BENNINGTON, VT. -- The Victorian world has made a big comeback in the 21st century in the form of steampunk, and many kinds of visual artists are embracing that era as inspiration for works that look both forward and backward with a sense of invigoration.
The upcoming show at the Bennington Museum, "Victorian Extreme: American Fancywork and Steampunk, 1850-Now," will include work by steampunk artists Bruce Rosenbaum, Steve Conant and Steve Brook. The show opens Thursday, March 14.
For the Bennington exhibition, Rosenbaum decided to pursue a sculptural object he had been itching to do for awhile, built from repurposed Singer sewing machines from the late 1800s and early 1900s.
"A lot of these are still around because they were built to last forever," Rosenbaum said. "A lot of them are still working, even in their pedal form. People are using them. I wanted to come with some creative ideas on how to repurpose them."
Rosenbaum enjoys incorporating visual puns in his work and began to consider the phrase "a stitch in time saves nine" as he devised the sculpture he wanted to create. The phrase possibly began being used before the Victorian era, but its first appearance in print is in 1852, well within the section of time that steampunk obsesses about.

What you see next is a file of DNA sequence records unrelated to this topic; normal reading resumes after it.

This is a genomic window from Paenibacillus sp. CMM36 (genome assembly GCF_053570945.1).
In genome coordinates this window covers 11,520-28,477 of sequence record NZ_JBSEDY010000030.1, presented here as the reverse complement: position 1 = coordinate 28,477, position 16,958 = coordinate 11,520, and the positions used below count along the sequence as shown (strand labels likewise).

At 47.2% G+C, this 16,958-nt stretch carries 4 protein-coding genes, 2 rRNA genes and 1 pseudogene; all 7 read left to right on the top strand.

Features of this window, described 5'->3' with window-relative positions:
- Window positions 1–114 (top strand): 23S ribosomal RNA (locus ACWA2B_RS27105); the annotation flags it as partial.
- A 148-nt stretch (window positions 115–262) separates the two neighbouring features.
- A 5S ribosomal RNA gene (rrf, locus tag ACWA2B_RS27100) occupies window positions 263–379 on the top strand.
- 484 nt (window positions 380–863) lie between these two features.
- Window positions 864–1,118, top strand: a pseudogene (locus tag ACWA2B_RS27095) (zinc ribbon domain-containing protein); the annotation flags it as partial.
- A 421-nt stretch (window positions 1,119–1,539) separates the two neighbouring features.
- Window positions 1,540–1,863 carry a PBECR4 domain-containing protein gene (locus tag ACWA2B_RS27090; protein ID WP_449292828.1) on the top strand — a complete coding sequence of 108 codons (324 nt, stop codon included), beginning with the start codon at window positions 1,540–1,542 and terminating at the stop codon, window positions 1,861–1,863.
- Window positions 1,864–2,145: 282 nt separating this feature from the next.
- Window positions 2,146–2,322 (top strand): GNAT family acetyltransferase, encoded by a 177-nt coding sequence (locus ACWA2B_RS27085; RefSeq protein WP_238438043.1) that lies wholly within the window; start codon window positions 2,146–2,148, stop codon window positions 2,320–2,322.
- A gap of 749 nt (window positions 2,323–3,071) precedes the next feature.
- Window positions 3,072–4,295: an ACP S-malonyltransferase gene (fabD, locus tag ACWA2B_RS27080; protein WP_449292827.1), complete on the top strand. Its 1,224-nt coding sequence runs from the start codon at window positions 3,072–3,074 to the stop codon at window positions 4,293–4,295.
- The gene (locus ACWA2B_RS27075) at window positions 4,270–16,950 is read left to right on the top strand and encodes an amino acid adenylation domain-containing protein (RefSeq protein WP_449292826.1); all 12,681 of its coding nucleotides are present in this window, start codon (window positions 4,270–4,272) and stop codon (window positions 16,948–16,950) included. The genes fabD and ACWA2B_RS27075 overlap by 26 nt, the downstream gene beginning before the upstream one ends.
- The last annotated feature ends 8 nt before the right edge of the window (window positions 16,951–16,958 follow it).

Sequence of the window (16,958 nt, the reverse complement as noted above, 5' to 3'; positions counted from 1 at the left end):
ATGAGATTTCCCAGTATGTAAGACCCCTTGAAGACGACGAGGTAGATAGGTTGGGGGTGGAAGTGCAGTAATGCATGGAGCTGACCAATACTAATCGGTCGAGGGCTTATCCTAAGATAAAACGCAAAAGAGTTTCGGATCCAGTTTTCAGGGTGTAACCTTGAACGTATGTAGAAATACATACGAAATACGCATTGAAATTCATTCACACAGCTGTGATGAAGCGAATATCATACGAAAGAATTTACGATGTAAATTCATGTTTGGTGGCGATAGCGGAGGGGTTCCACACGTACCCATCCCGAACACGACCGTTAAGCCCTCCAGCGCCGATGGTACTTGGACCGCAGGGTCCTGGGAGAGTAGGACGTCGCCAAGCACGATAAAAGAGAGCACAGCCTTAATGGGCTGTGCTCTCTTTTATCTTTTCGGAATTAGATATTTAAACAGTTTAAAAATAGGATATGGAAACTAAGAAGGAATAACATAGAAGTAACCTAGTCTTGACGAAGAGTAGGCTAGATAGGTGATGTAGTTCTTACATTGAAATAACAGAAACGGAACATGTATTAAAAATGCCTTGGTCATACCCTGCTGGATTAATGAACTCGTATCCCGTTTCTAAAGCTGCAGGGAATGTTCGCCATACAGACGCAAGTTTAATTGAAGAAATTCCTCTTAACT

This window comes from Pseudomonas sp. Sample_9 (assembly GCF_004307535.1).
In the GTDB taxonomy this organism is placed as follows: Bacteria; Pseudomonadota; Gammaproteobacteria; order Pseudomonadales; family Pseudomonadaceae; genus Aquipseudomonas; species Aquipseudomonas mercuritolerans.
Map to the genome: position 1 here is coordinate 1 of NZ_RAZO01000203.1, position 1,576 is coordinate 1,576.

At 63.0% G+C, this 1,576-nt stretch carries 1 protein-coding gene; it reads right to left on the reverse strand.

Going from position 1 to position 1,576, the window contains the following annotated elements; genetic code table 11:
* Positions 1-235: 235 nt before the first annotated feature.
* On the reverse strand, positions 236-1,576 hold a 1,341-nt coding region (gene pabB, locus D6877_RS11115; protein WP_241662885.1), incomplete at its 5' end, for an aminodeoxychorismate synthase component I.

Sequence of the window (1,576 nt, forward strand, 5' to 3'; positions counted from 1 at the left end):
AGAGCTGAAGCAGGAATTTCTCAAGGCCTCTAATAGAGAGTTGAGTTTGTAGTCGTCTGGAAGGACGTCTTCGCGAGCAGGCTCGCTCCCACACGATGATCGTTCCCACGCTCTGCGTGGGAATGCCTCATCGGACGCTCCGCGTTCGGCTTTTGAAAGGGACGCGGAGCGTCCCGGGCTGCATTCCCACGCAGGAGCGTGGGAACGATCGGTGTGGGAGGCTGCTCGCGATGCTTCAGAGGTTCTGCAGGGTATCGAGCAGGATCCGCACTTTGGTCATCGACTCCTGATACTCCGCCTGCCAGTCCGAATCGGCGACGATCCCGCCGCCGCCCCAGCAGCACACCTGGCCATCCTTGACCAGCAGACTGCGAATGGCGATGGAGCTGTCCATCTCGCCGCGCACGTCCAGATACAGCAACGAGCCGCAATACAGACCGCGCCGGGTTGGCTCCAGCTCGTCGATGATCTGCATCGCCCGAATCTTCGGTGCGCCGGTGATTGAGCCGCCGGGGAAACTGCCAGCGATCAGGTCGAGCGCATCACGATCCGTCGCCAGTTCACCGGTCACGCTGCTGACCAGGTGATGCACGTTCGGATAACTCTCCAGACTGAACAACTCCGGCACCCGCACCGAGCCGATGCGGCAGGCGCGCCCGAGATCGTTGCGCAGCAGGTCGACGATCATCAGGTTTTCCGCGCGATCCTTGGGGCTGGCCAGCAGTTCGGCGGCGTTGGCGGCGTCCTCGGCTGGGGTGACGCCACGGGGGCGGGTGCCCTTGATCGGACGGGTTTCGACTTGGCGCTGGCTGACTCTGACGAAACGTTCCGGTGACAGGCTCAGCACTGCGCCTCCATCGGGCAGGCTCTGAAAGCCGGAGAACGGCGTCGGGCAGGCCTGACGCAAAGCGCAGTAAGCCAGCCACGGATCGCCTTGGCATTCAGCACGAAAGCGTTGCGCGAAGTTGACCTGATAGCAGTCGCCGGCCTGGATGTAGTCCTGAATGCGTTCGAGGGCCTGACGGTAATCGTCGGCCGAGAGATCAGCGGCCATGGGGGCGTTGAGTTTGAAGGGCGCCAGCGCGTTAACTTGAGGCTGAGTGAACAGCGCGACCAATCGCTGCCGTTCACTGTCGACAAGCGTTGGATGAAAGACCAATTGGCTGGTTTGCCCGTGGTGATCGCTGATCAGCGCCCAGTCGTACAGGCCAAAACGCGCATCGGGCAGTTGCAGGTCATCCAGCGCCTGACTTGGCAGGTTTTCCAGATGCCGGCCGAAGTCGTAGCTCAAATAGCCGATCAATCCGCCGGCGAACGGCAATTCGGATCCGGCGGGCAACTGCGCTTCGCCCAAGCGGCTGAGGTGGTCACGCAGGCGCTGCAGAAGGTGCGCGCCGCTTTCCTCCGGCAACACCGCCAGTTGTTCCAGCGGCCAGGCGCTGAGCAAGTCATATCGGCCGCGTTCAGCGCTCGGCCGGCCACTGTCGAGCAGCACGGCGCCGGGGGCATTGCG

"I came up with the idea of building a steampunk clock out of Singer sewing machines," said Rosenbaum. "Working sewing machines. It's like part of the clock mechanism, but the sewing machines are functioning."
Rosenbaum collaborates with two other steampunk artists, who will also show works from that theme at the museum.
He uses the sewing machine legs as a base for the clock, though made more substantial for his work.
"The legs, they're a little dainty, and were made to be that way for females," Rosenbaum said. "I gave it a little bit more of a muscular look, and then created a face where the two Singer sewing machines are put up vertically, almost like a body builder is holding his arms out, showing his muscles, the way that the sewing machine is positioned."
Rosenbaum put pulleys from his sewing machines on the bottom and top of the base, and then centered a clockface between them. The belts will allow the clockface to turn, rather than having the hands on the clock move around the face.
"I'm going to be highlighting 9 o'clock," he said. "It's always going to be 9 o'clock."
The question for many people who encounter works like Rosenbaum's is what exactly steampunk is.
"If I had to put my own spin on it, it's about re-imagining if the Victorian period or the industrial age happened at the same time as our modern age," said Rosenbaum. "What would it have then produced in inventions, innovations, gadgetry, fashion, anything."
The term steampunk was coined in the 1980s when science fiction author K.W. Jeter turned his attention from more futuristic cyberpunk stories to ones that portrayed leaps in technology 100 years earlier. Though there are many components to steampunk that have taken the limelight over the years, its the inventive spin on technology -- melding new ideas with old design -- that Rosenbaum believes is essential to making anything steampunk.